Friday, 06 December, 2019
Embattled UK PM vows to fight challenge to her leadership

Embattled UK PM vows to fight challenge to her leadership

Theresa May has vowed to fight a challenge to her leadership after a vote of confidence in the embattled prime minister was announced in the British parliament. 

“I will contest that vote with everything I’ve got,” May said outside her Downing Street residence on Wednesday. “I stand ready to finish the job.”

Under Conservative rules, at least 48 letters from MPs must be sent to Graham Brady, the chair of the 1922 Committee of backbenchers, to trigger a vote of no confidence.

That threshold was exceeded on Wednesday morning and the vote over May’s fate will take place in the evening.

May said that the move will harm the future of the country and throw into disarray the ongoing Brexit negotiations.

“A change of leadership in the Conservative party now would put our country’s future at risk and create uncertainty when we can least afford it.”

In addition, as removing and replacing the prime minister would take weeks, May said that any such move “risks handing control of the Brexit negotiations to opposition MPs in parliament.”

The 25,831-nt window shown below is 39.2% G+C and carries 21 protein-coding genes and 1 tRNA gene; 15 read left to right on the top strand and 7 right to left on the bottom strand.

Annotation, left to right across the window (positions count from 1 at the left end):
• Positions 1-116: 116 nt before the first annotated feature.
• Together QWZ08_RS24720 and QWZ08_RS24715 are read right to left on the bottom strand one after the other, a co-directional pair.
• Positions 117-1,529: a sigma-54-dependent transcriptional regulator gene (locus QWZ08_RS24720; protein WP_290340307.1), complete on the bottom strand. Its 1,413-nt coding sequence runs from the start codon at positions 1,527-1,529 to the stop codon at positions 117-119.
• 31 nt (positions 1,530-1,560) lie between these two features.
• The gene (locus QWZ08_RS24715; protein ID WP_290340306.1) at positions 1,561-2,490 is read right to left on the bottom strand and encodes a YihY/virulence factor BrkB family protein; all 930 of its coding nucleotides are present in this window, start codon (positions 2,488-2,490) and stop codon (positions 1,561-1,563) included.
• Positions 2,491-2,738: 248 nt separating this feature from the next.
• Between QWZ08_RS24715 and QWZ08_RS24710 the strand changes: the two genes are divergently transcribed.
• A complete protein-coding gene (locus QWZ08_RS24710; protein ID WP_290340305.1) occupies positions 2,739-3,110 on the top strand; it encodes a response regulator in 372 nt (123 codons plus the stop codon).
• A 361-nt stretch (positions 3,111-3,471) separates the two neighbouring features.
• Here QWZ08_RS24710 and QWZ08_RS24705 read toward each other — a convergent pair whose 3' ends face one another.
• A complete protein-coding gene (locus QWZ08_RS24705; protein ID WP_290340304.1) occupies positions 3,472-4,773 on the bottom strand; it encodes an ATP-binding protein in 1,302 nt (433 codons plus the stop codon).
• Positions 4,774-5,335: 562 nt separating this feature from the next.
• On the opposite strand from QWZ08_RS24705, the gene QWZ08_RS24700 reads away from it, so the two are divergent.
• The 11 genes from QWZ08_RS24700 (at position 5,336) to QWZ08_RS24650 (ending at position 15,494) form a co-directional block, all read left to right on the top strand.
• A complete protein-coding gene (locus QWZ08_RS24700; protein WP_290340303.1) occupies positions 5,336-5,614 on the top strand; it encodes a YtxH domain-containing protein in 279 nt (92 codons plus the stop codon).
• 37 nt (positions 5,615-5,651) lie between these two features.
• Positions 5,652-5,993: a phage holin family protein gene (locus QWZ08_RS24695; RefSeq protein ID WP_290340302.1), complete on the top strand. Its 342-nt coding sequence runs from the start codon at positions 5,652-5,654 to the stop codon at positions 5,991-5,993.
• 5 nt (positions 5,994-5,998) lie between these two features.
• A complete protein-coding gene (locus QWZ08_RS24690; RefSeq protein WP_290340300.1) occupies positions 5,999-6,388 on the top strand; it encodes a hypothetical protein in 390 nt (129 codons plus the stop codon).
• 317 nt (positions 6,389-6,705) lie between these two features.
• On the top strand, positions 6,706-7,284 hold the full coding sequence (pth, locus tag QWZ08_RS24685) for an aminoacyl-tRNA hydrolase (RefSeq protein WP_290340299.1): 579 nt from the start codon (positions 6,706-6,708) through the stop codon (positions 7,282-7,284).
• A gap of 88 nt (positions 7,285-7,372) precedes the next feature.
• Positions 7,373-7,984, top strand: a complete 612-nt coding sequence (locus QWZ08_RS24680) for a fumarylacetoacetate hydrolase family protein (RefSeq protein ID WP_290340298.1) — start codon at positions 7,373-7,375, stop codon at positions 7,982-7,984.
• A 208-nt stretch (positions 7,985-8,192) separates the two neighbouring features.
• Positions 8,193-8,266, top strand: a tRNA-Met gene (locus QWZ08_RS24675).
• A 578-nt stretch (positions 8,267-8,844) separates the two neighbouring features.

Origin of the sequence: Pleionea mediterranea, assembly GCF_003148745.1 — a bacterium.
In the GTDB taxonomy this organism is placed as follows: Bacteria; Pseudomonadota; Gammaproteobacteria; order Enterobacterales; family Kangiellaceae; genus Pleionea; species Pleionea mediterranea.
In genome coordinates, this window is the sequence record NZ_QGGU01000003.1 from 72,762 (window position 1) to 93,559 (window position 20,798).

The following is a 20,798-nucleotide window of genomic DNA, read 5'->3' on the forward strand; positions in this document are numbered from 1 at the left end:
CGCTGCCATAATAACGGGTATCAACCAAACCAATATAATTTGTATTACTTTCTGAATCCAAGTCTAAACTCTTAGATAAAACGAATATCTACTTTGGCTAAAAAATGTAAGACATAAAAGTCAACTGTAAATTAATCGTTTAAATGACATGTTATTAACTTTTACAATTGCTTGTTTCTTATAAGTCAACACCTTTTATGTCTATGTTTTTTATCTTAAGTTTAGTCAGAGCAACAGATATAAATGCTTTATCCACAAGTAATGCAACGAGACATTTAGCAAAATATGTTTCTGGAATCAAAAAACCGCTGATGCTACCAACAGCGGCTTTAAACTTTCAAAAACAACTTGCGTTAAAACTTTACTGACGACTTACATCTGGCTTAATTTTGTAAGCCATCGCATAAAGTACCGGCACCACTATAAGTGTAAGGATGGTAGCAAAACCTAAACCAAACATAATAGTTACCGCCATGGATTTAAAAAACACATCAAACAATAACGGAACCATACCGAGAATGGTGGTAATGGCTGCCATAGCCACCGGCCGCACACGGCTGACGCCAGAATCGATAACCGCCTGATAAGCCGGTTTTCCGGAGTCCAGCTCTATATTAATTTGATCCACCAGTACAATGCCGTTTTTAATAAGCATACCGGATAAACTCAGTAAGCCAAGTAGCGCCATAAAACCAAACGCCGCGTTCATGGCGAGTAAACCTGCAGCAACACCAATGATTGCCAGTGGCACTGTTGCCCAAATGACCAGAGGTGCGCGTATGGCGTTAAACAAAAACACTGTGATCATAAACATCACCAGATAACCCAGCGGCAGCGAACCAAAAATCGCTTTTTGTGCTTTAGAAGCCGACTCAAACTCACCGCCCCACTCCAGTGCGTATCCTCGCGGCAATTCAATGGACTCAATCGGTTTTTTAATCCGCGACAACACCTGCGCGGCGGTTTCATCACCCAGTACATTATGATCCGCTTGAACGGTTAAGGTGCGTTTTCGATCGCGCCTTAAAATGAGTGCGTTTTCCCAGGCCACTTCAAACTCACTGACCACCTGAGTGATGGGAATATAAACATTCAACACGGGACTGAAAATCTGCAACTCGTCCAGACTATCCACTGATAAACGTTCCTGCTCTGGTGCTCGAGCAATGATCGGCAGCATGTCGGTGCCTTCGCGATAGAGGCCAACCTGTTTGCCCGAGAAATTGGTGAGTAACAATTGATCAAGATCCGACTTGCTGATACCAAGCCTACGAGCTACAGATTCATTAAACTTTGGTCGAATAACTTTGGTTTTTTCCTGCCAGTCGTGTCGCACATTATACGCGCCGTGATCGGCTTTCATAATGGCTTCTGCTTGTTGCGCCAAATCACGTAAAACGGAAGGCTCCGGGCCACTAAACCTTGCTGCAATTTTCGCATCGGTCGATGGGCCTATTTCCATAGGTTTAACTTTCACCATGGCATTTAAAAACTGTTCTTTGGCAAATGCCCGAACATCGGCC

“The new leader wouldn’t have time to renegotiate the withdrawal agreement and get the legislation through parliament by 29 March, so one of their first acts would have to be extending or rescinding article 50, delaying or even stopping Brexit when people want us to get on with it,” she added.

Meanwhile, trade minister Liam Fox and cabinet office minister David Lidington vowed to support May in a vote of confidence.

"I will support the Prime Minister @theresa_may tonight," Fox, a prominent supporter of Brexit, said on Twitter.

"This is a totally inappropriate time to have a contest. The country expects us to provide stability not damaging division."

May has come under harsh criticism over her handling of Brexit and her refusal to allow parliament a vote on her plans to pull the UK out of the European Union.

The prime minister took a tour of European capitals on Tuesday in a bid to secure any type of concession that could give her plans a chance of winning parliament’s approval.

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